the paper. And then we’ll just wrap. I don’t know if you can see that line there
that it made, but that shows me where to cut. I’m gonna cut just inside that line. You get a neater finish if you have to stretch
the clay over a little to make it neat rather than if you have too much and it overlaps
and that’s just kind of messy. And I’m just gonna rub this a little. You don’t have to have a perfectly smooth
seam as this is going to be hidden and if you find you’ve distorted your sides at all,
you can straighten them out with your blade, but if you have a gentle touch it should be
fine. Then this is going to go into the oven. I put it in for 20 minutes, probably 10 minutes
would do, but I tend to bake things longer rather than shorter. And here’s one I did earlier, all baked and
hard. Just go ahead and leave it on the paper and
leave it on the dowel for now. And now you need another sheet of your clay
and this one’s a little bit thicker. This one I rolled out on 3 or the third thickest
setting on my pasta machine. It’s about 1.5mm thick. If you want to have a textured bail, now would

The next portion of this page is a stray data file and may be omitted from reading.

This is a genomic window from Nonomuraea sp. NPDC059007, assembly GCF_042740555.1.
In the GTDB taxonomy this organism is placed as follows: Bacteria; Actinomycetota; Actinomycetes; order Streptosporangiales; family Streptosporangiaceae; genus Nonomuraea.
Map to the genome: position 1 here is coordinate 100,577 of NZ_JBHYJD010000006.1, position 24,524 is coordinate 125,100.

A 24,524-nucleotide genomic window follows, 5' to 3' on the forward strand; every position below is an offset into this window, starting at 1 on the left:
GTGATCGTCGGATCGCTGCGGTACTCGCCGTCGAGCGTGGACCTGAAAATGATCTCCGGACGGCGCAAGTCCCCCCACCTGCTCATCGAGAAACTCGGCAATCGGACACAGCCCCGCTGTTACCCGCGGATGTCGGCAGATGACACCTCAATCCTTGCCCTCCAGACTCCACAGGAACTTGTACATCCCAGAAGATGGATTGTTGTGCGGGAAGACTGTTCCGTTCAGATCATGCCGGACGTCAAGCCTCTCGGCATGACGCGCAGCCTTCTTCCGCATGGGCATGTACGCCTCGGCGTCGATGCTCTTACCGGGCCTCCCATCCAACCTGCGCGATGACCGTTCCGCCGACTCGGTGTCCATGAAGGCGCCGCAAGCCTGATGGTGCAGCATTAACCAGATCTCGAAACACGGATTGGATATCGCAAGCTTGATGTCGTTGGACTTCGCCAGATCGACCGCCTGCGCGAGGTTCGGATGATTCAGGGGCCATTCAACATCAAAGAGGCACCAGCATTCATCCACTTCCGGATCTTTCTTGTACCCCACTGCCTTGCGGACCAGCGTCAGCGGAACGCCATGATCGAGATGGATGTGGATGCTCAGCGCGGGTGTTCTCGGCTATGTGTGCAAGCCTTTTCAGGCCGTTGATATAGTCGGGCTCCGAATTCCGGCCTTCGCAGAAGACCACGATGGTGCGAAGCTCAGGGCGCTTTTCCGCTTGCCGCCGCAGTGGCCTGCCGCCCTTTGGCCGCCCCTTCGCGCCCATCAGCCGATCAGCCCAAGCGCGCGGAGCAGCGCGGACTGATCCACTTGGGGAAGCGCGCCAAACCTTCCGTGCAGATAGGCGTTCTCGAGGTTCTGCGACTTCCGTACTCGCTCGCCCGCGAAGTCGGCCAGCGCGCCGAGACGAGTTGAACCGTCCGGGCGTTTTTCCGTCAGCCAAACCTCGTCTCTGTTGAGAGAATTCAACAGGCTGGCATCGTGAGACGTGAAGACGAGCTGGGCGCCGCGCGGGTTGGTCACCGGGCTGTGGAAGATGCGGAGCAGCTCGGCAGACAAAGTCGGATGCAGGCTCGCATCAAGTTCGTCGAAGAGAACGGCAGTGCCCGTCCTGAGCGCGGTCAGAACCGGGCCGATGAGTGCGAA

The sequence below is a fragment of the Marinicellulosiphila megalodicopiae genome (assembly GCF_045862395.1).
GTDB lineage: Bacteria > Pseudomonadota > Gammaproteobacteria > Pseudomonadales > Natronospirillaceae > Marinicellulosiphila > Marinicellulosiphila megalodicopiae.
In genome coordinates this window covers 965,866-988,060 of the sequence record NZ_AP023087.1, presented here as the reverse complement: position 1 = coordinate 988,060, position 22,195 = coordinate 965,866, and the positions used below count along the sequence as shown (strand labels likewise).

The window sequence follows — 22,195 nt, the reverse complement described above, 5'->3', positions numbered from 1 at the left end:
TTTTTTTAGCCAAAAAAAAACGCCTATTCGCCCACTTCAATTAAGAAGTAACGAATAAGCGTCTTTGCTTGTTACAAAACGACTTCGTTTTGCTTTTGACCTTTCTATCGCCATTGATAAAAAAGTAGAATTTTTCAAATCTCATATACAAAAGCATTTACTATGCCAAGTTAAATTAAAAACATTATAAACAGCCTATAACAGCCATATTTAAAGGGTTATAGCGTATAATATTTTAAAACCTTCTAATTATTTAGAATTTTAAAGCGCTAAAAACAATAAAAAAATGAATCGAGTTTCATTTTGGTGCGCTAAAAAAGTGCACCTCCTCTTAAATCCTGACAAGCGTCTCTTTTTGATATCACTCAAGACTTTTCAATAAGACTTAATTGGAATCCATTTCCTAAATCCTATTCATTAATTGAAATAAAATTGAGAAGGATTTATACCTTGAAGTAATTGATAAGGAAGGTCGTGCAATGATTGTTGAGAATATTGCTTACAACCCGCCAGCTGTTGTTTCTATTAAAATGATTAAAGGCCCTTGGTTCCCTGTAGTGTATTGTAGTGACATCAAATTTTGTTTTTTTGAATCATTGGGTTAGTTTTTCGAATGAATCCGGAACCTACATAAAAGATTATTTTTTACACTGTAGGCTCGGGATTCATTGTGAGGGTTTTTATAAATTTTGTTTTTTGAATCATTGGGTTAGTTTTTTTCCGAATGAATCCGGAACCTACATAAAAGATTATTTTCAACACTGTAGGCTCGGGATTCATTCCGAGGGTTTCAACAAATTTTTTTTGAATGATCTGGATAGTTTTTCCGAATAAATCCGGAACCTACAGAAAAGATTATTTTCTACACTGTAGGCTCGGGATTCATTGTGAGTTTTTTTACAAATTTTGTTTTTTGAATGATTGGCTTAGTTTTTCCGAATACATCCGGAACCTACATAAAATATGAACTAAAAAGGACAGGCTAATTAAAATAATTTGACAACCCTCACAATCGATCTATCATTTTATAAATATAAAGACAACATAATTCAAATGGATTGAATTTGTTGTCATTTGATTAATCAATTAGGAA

be the time to apply a texture. This is kind of a fun set of Christi Friesen
textures that I got called random textures, which is best for this is some kind of random
texture. It can be tricky to keep it neat. You can do it, but it’s easier on yourself
if you just start with a random texture. Now I’m just going to trim one edge and then
my short edge at a 90 degree angle and then I’m going to flip this over and just line
up one edge of the pre-baked bail and give it just a light press is all you need. Not a lot of pressure, just enough to mark
how wide you want to cut this. You may have to trim it later, but if you
cut it just right that’s fantastic. And then I’m going to, just for strength purposes,
make sure that I don’t start on that seam. Go ahead and roll this and then go ahead and
do the, oh I forgot. You do want to apply just a tiny bit of liquid
clay. You don’t want to add much because it will
get slippery and just be really difficult to manage. So I dipped my brush in and then I wiped off
both sides of my brush. You can hardly see it. It just makes it tacky. Like I said if you add too much, it just slips
and slides all over the place and is rather difficult to manage. And once again, let the clay mark where you